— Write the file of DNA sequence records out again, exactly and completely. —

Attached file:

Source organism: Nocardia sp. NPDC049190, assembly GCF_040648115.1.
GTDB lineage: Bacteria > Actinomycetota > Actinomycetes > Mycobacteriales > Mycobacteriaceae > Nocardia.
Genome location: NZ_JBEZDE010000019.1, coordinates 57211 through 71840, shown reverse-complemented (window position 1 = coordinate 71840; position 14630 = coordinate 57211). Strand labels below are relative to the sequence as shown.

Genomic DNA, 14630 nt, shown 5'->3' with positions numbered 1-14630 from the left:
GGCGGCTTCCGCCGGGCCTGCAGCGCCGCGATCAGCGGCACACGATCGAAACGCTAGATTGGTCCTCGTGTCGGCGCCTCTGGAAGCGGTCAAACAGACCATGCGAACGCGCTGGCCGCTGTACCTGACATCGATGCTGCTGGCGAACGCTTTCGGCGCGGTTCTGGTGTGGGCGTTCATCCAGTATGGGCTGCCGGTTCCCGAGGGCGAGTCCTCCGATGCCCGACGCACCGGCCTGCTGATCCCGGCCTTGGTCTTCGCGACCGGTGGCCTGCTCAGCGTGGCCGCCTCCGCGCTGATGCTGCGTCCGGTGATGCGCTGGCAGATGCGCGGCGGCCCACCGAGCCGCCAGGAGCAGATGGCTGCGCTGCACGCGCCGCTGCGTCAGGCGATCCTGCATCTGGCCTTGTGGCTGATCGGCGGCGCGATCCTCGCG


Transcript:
Source organism: Nocardia sp. NPDC049190, assembly GCF_040648115.1.
GTDB lineage: Bacteria > Actinomycetota > Actinomycetes > Mycobacteriales > Mycobacteriaceae > Nocardia.
Genome location: NZ_JBEZDE010000019.1, coordinates 57211 through 71840, shown reverse-complemented (window position 1 = coordinate 71840; position 14630 = coordinate 57211). Strand labels below are relative to the sequence as shown.

Genomic DNA, 14630 nt, shown 5'->3' with positions numbered 1-14630 from the left:
GGCGGCTTCCGCCGGGCCTGCAGCGCCGCGATCAGCGGCACACGATCGAAACGCTAGATTGGTCCTCGTGTCGGCGCCTCTGGAAGCGGTCAAACAGACCATGCGAACGCGCTGGCCGCTGTACCTGACATCGATGCTGCTGGCGAACGCTTTCGGCGCGGTTCTGGTGTGGGCGTTCATCCAGTATGGGCTGCCGGTTCCCGAGGGCGAGTCCTCCGATGCCCGACGCACCGGCCTGCTGATCCCGGCCTTGGTCTTCGCGACCGGTGGCCTGCTCAGCGTGGCCGCCTCCGCGCTGATGCTGCGTCCGGTGATGCGCTGGCAGATGCGCGGCGGCCCACCGAGCCGCCAGGAGCAGATGGCTGCGCTGCACGCGCCGCTGCGTCAGGCGATCCTGCATCTGGCCTTGTGGCTGATCGGCGGCGCGATCCTCGCG